Psychiatry has long been aware that lithium causes diabetes insipidus in patients. This doesn’t take rocket science. This is easily accessible information and it doesn’t take a medical library, anyone can find this information in a simple Google search.
I am beside myself laughing, wondering why the EXPERT doctors and other medical personnel did not figure out that I had diabetes insipidus for 27 years. I did tell them that I drank a lot of water, and in fact, told them how much. Were they blind? Could they not count? Maybe they were the ones who needed new glasses! I am wondering why I didn’t stumble upon the information myself, but I didn’t. This was THEIR JOB, after all, or so I figured.
Wow, I was wrong. I should have known they were just plain clueless, they didn’t listen, they didn’t care, and they weren’t doing what they were doing “for my own good.” They were doing it for their own good. The whole time they claimed they knew what they were doing….Wow, I was so naive to trust them.
I managed to get into my MGH records. There I see “renal insufficiency” listed. Now that’s funny…I was not informed. Yet it was there. I went back and looked at old blood records. Back in 2011, my GFR was around 40. GFR means the percentage of kidney function. It’s supposed to be at least 90 in your 50’s, especially if you do not smoke or have diabetes. The lawyers had told me that the fact that I had not been informed of this is cause for a lawsuit, especially since my kidneys failed shortly after. The lawyers said had I been informed, I could have taken precautions. I was keeping appointments and showing up faithfully. They were not doing their part at all.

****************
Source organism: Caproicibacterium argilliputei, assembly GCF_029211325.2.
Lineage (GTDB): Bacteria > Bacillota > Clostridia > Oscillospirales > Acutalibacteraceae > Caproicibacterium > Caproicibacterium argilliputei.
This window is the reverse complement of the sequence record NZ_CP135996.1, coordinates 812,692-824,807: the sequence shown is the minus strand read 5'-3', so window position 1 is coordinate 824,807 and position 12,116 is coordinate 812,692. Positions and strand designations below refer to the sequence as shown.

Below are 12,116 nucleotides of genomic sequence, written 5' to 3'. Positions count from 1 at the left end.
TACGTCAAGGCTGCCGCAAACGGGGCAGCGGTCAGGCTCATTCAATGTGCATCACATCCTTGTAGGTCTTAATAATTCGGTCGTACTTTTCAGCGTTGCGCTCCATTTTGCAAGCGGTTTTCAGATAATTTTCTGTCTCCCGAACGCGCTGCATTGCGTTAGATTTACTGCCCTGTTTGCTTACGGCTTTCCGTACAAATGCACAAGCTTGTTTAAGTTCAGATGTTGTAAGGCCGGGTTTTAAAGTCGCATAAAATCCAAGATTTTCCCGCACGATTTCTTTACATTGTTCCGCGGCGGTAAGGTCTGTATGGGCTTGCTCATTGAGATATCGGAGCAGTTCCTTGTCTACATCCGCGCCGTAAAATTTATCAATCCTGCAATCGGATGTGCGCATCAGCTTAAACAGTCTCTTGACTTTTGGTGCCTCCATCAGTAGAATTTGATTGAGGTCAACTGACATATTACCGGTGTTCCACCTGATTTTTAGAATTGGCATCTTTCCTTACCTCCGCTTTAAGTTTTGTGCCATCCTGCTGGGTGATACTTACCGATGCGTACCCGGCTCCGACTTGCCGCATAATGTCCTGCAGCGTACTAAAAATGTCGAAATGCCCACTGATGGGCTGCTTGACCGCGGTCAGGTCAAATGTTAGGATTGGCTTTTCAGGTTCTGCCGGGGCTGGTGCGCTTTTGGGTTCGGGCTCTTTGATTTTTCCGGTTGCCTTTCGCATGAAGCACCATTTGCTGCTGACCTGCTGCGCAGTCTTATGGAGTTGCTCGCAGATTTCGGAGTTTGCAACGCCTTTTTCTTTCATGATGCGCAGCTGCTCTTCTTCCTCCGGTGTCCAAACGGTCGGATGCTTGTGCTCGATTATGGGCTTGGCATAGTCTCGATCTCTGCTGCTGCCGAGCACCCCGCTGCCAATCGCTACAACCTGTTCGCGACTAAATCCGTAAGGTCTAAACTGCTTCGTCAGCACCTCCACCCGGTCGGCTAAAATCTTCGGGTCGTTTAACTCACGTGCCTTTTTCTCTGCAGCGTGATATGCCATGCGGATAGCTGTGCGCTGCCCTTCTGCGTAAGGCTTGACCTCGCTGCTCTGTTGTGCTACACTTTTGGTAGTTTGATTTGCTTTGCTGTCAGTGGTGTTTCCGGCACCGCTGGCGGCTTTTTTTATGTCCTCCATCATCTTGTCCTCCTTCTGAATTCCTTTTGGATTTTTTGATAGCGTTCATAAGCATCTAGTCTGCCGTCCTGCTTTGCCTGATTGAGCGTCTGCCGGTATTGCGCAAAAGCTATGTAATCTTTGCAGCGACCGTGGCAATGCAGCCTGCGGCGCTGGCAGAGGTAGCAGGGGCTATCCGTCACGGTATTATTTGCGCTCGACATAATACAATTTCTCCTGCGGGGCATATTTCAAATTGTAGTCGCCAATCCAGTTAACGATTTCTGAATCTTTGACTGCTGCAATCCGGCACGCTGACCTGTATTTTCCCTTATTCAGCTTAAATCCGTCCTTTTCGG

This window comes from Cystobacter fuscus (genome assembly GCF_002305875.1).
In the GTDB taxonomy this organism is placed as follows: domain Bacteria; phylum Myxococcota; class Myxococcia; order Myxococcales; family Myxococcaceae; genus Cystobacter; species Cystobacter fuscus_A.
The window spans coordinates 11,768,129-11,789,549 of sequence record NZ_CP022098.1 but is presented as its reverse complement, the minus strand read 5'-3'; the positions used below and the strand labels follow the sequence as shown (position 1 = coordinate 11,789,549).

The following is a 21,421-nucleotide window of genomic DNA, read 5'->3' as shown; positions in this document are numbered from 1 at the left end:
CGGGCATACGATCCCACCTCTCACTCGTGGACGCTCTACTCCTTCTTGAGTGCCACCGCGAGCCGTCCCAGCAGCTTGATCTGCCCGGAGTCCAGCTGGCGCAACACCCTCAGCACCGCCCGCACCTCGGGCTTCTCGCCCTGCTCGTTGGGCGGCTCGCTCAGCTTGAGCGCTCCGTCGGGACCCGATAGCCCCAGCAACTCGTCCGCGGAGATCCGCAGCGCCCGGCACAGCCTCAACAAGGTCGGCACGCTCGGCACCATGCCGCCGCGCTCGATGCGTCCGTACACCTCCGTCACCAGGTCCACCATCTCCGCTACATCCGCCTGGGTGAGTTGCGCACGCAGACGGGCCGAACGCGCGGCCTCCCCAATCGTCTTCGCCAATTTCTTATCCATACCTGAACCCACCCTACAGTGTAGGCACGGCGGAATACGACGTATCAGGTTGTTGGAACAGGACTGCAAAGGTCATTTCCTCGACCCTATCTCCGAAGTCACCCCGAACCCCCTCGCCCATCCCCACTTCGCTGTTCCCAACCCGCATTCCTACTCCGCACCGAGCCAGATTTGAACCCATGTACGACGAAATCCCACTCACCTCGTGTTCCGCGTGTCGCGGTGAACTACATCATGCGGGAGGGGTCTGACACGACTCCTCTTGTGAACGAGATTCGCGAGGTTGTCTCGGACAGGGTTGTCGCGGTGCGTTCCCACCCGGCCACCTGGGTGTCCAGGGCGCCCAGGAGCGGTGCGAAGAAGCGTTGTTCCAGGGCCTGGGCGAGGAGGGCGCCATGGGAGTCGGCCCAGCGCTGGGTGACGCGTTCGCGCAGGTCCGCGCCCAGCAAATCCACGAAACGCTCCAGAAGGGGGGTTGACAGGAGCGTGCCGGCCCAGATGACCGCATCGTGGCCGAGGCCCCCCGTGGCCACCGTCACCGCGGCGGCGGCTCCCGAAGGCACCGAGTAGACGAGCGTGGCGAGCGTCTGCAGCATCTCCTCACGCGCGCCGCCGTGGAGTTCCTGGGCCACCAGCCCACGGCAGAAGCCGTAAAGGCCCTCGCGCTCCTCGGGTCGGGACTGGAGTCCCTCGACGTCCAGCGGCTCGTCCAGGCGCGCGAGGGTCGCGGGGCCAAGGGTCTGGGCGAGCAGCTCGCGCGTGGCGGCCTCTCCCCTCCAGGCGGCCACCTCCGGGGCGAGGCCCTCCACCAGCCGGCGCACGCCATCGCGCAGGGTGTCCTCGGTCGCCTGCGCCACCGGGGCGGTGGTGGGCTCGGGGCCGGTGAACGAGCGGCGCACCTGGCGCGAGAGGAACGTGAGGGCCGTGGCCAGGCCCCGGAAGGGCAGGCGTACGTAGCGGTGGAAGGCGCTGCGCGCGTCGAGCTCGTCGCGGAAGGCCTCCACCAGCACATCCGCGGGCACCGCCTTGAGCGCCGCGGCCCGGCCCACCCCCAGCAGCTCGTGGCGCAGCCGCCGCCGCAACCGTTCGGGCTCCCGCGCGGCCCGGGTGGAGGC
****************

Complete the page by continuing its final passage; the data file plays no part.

Well, yeah, I would have ditched MGH and psychiatry much sooner than I did.
MGH’s records do NOT list diabetes insipidus. Interesting, eh? I wonder what would happen if I amended my records and added that. Ha ha.
My psychiatrist’s claim that my sodium was “dangerously low” while I was on the medical floor in July 2011 was completely bogus. I checked all those levels. All are fine, totally in range. I have checked these before, and I also recall I was never informed of a “dangerously low” sodium level. I always knew her claim was bogus. The staff had already told me there was no medical reason for the water restriction, that it was “purely our policy to limit water.”
I also checked to see if my appointment list had been fudged. It hasn’t. I don’t think they could get away with altering it since Medicare was billed! So in August 2013 Dr. Pearson scrambled to excuse herself from all blame and wash her hands clean of my “case,” she lied to Dr. Bibek Kiorala over the phone, telling him I had not been to see her for “months.” She was trying to make it look like I’d been irresponsible, gone off meds, and hadn’t seen anyone at all. Brush it all aside!
Not true! I had seen her July 10 and terminated, telling her the name of my future PCP and telling her when I had seen her and my scheduled appointments. I then attended THREE therapy appointments, boom, boom, boom! and somehow, slipped right through Harvard Vanguard’s cracks.
With each, I left, telling myself, “Wow, these folks are so, so clueless.” I only wanted help, but clearly none was to be found where I was looking.
Moral: Have you ever fallen through the cracks? Don’t die falling. Don’t die seeking. The answer can’t be found in medicine. They aren’t experts on you. You are the expert.